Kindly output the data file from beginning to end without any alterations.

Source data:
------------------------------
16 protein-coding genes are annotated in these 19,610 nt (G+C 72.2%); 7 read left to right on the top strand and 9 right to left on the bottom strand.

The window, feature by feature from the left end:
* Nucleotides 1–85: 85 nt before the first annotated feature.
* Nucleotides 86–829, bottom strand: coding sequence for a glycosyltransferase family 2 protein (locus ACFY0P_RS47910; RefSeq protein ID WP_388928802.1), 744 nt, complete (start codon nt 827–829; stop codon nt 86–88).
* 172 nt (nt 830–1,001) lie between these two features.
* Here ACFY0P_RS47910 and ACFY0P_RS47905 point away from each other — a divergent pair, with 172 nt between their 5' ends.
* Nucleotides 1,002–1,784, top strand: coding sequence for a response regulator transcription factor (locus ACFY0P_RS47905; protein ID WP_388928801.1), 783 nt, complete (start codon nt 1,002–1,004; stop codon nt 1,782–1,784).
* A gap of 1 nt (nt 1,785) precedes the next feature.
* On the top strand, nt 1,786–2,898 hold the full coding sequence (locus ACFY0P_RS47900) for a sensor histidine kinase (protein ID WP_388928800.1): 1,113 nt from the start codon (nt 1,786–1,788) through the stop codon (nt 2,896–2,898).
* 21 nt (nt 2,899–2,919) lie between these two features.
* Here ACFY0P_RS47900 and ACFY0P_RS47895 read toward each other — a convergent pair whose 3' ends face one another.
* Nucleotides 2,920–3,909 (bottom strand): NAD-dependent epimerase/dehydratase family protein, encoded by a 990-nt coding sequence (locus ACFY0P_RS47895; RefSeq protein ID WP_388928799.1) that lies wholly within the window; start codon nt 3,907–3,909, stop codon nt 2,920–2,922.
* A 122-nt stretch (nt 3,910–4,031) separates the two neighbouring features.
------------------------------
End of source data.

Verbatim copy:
16 protein-coding genes are annotated in these 19,610 nt (G+C 72.2%); 7 read left to right on the top strand and 9 right to left on the bottom strand.

The window, feature by feature from the left end:
* Nucleotides 1–85: 85 nt before the first annotated feature.
* Nucleotides 86–829, bottom strand: coding sequence for a glycosyltransferase family 2 protein (locus ACFY0P_RS47910; RefSeq protein ID WP_388928802.1), 744 nt, complete (start codon nt 827–829; stop codon nt 86–88).
* 172 nt (nt 830–1,001) lie between these two features.
* Here ACFY0P_RS47910 and ACFY0P_RS47905 point away from each other — a divergent pair, with 172 nt between their 5' ends.
* Nucleotides 1,002–1,784, top strand: coding sequence for a response regulator transcription factor (locus ACFY0P_RS47905; protein ID WP_388928801.1), 783 nt, complete (start codon nt 1,002–1,004; stop codon nt 1,782–1,784).
* A gap of 1 nt (nt 1,785) precedes the next feature.
* On the top strand, nt 1,786–2,898 hold the full coding sequence (locus ACFY0P_RS47900) for a sensor histidine kinase (protein ID WP_388928800.1): 1,113 nt from the start codon (nt 1,786–1,788) through the stop codon (nt 2,896–2,898).
* 21 nt (nt 2,899–2,919) lie between these two features.
* Here ACFY0P_RS47900 and ACFY0P_RS47895 read toward each other — a convergent pair whose 3' ends face one another.
* Nucleotides 2,920–3,909 (bottom strand): NAD-dependent epimerase/dehydratase family protein, encoded by a 990-nt coding sequence (locus ACFY0P_RS47895; RefSeq protein ID WP_388928799.1) that lies wholly within the window; start codon nt 3,907–3,909, stop codon nt 2,920–2,922.
* A 122-nt stretch (nt 3,910–4,031) separates the two neighbouring features.